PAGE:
"We need to get our children taught on someone else's nickel," Swallow, a Republican from Sandy, told The Salt Lake Tribune. "It's one way to save public schools."
Advocates say the plan could draw new private-sector money into K-12 education, cut class sizes in the government schools, increase teacher pay, and reduce the need for new construction and hiring. However, school officials, teacher union spokespersons, and the office of Republican Governor Mike Leavitt were cool to the idea.
Tax Credits in Virginia
In January, about 2,000 people gathered at the Virginia state capitol in support of a bill (HB 1961) that would offer parents a tax credit of up to $2,500 annually for private school tuition and $550 per child for home-school materials.
In addition, businesses and individuals would receive dollar-for-dollar tax credits up to $500 for donations to scholarship organizations. Children in low-income families would benefit from those organizations by being allowed to receive scholarships of up to $3,100 per child annually to attend private schools.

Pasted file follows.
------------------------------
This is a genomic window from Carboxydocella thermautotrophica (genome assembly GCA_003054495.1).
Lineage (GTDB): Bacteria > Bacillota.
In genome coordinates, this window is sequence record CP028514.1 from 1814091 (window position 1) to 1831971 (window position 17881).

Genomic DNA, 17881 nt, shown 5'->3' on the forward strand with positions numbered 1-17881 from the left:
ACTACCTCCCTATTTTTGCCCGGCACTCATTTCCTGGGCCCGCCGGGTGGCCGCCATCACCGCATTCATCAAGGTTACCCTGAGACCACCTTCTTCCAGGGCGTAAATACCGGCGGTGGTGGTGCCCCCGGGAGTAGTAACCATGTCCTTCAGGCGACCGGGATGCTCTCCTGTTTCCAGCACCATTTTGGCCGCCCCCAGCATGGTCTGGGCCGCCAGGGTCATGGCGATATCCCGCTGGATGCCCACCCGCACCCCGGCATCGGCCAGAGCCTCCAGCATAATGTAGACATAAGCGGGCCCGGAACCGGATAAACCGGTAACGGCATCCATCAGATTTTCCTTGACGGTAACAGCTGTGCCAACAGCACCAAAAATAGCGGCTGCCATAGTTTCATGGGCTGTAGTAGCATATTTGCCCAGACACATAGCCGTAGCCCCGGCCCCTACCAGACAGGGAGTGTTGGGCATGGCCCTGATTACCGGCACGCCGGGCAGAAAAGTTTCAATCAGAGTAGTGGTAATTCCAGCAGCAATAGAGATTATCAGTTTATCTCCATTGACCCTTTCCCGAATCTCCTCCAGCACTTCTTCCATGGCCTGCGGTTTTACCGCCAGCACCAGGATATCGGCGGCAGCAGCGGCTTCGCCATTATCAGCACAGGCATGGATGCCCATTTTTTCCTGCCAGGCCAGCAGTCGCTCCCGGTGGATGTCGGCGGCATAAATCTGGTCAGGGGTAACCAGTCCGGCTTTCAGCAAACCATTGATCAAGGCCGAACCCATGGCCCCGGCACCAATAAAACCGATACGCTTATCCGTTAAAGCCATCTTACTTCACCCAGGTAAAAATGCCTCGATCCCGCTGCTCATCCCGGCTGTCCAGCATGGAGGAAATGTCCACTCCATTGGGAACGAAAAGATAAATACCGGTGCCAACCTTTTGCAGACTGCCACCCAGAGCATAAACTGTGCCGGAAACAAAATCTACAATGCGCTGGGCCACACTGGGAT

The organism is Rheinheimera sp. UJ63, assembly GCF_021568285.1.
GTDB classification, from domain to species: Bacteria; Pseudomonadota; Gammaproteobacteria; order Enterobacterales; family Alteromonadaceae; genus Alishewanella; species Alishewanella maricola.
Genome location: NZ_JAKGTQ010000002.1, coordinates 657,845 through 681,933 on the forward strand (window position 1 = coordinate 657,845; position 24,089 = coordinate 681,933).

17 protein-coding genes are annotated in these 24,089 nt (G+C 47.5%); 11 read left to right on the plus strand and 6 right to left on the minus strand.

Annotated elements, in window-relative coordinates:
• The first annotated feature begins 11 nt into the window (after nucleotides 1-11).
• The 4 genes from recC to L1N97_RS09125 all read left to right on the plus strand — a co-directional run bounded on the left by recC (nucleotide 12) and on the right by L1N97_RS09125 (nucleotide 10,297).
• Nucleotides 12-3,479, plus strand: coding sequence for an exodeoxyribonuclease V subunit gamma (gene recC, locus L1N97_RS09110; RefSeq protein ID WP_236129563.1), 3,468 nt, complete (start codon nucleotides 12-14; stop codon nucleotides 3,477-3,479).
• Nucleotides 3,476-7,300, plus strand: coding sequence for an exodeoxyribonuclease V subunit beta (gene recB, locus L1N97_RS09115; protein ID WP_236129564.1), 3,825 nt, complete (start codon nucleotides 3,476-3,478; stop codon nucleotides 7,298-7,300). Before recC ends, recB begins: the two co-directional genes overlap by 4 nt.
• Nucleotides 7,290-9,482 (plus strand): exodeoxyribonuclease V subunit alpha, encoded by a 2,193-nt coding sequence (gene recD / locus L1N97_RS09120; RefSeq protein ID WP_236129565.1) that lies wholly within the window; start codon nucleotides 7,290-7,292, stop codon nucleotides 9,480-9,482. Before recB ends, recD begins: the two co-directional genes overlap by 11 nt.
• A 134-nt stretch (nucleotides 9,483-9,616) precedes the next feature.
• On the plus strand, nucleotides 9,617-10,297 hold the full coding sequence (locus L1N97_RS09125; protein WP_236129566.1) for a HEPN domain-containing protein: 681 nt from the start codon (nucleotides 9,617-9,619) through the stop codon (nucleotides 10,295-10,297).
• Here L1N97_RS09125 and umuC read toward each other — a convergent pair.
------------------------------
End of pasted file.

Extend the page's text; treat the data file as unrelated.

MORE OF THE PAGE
One of the leading advocates for the bill, the Virginia Family Foundation, says HB 1961 overcomes many of the common arguments against school choice proposals: The legislation helps poor children, gives the state potential savings of $154 million on public school expenses, and avoids constitutional questions of church-state entanglement.
No Tax Credit for Colorado
Representative David Schulteis (R-Colorado Springs) introduced a tax credit bill, HB 1180, into the Colorado legislature in January, but the House Education Committee killed the bill on a narrow 6-5 vote before the month was out. The bill provided a tax credit of up to $3,000 for tuition expenses and up to $1,500 for home-schooling expenses. The credits would have been refundable and available only to students in schools graded as being in the lowest 2 percent of the schools in Colorado.
No Voucher Plans for Texas
School vouchers are not expected to receive any serious consideration from legislators during this year's session of the Texas state legislature. The group that spearheaded vouchers in previous years, Putting Children First, has been disbanded, and many voucher advocates are focusing on other education priorities.
Two years ago, Senate Education Committee Chairman Teel Bivins (R-Amarillo) introduced a bill to establish a limited voucher program for low-income students in Dallas and five other counties. Despite the backing of Governor George W. Bush and Lt. Governor Rick Perry, the bill was never called in the Senate because of the unbending anti-voucher stand taken by a Republican legislator.